OYT Scotland is committed to eliminating discrimination and encouraging diversity amongst our staff, volunteers, members, service users and other stakeholders.
Managers are responsible for promoting this policy and ensuring it is understood and complied with by all volunteers, dealing with breaches and complaints (whether reported or not) seriously, speedily, sensitively and confidentially and contributing ideas for the advancement of diversity principles within the organisation. Managers are expected to be proactive in identifying circumstances in which elements of the policy can benefit individual volunteers, and encourage and support volunteers in making use of such benefits.
At all levels of the organisation, including trustees, volunteers are expected to have read and understood this policy, to ensure that they behave in accordance with its principles and requirements.
Conduct and general standards of behaviour
All volunteers are expected to conduct themselves in a professional and considerate manner at all times. OYT Scotland will not tolerate behaviour such as:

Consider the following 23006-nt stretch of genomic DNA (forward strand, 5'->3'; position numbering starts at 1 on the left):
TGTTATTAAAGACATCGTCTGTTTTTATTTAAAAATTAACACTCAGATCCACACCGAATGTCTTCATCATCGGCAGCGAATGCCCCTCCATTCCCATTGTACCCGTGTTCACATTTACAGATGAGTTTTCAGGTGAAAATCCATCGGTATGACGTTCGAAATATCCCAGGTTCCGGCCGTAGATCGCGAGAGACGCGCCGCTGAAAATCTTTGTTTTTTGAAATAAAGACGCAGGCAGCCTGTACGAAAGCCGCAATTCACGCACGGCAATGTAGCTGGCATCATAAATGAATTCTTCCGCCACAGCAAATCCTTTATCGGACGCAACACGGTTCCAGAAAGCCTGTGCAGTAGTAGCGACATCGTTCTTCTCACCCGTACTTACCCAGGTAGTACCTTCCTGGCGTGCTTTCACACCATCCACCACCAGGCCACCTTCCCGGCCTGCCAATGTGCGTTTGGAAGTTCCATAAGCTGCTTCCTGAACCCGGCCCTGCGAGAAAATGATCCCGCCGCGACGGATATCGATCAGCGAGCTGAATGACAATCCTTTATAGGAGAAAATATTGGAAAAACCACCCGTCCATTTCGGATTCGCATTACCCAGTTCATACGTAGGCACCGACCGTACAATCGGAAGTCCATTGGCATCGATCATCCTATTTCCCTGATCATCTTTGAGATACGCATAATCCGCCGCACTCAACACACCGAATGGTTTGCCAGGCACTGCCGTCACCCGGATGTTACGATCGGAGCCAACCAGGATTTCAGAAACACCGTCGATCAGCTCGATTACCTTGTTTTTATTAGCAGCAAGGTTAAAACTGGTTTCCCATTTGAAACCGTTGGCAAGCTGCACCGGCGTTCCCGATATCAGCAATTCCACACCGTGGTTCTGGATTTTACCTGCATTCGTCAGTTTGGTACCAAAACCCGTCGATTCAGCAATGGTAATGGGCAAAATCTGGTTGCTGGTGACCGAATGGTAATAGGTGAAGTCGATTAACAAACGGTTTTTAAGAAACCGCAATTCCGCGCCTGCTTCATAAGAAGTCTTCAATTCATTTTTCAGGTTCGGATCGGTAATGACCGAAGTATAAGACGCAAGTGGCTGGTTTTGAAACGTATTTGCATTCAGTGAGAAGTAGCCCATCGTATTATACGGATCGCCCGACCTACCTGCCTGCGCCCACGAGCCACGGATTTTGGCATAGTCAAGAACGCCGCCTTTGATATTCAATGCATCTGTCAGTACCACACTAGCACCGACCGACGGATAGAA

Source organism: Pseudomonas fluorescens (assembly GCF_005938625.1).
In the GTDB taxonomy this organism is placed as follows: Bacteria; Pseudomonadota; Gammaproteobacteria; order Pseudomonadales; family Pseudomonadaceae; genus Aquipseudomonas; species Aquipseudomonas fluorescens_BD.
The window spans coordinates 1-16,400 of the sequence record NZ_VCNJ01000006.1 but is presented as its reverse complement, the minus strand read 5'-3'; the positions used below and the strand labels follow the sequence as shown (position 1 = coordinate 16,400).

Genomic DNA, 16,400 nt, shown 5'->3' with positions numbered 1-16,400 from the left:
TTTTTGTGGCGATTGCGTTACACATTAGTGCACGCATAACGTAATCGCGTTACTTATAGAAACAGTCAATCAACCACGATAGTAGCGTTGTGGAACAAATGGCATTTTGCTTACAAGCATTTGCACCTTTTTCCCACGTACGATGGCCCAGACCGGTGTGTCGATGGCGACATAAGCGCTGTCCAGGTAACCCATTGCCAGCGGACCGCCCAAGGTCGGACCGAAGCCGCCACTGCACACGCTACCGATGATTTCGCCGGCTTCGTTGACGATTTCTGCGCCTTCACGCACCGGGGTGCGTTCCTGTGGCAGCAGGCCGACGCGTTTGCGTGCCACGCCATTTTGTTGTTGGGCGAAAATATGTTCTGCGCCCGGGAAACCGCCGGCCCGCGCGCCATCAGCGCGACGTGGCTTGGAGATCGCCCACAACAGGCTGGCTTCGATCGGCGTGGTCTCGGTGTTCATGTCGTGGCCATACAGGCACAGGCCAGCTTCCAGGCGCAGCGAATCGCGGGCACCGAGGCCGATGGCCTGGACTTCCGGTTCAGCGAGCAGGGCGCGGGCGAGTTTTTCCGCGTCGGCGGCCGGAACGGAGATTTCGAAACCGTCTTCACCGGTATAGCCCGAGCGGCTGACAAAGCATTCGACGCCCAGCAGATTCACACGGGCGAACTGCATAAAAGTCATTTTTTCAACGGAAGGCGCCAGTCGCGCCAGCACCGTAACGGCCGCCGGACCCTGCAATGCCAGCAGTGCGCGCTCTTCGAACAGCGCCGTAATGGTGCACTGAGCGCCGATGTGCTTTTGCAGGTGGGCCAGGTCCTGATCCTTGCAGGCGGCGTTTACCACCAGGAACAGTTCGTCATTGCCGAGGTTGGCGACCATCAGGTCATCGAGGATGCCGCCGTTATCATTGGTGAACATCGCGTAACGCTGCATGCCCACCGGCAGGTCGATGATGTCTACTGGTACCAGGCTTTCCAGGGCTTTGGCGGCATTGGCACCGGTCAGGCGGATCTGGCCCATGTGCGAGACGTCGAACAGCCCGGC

- Making threats
- Physical violence
- Swearing at others
- Isolating, ignoring or refusing to work with certain people
- Telling offensive jokes or name calling
- Displaying offensive material such as pornography or sexist / racist
- Cartoons, or the distribution of such material via email / text message or any other format
- Any other forms of harassment and victimisation.
OYT Scotland encourages volunteers to resolve misunderstandings and problems informally wherever possible, depending on the circumstances.
However, whether dealt with informally or formally, it is important for a volunteer who may have caused offence to understand that it is no defence to say that they did not intend to do so, or to blame individuals for being over sensitive. It is the impact of the behaviour, rather than the intent, that counts, and that should shape the solution found both to the immediate problem and to preventing further similar problems in the future.
This policy will be reviewed not less than once a year or more regularly if we identify any non-compliance or problem or in the light of emerging legislation or best practice that could impact on this policy.
Current equality legislation and associated codes of practice include but are not limited to, the following:
- Equal Pay Act 1970.
- Sex Discrimination Act 1975 (as amended).
- Race Relations Act 1976 (as amended).
- Disability Discrimination Act 1995 (as amended).
- The Employment Rights Act 1996.
- The Human Rights Act 1998.
- The Work and Families Act 2006.
- Employment Equal Treatment Framework Directive 2000 (as amended).
- Employment Equality (Sexual Orientation) Regulations 2003.
- Employment Equality (Religion or Belief) Regulations 2003.
- Civil Partnership Act 2004 (as amended).
- Employment Equality (Age) Regulations 2006.
- Equality Act 2010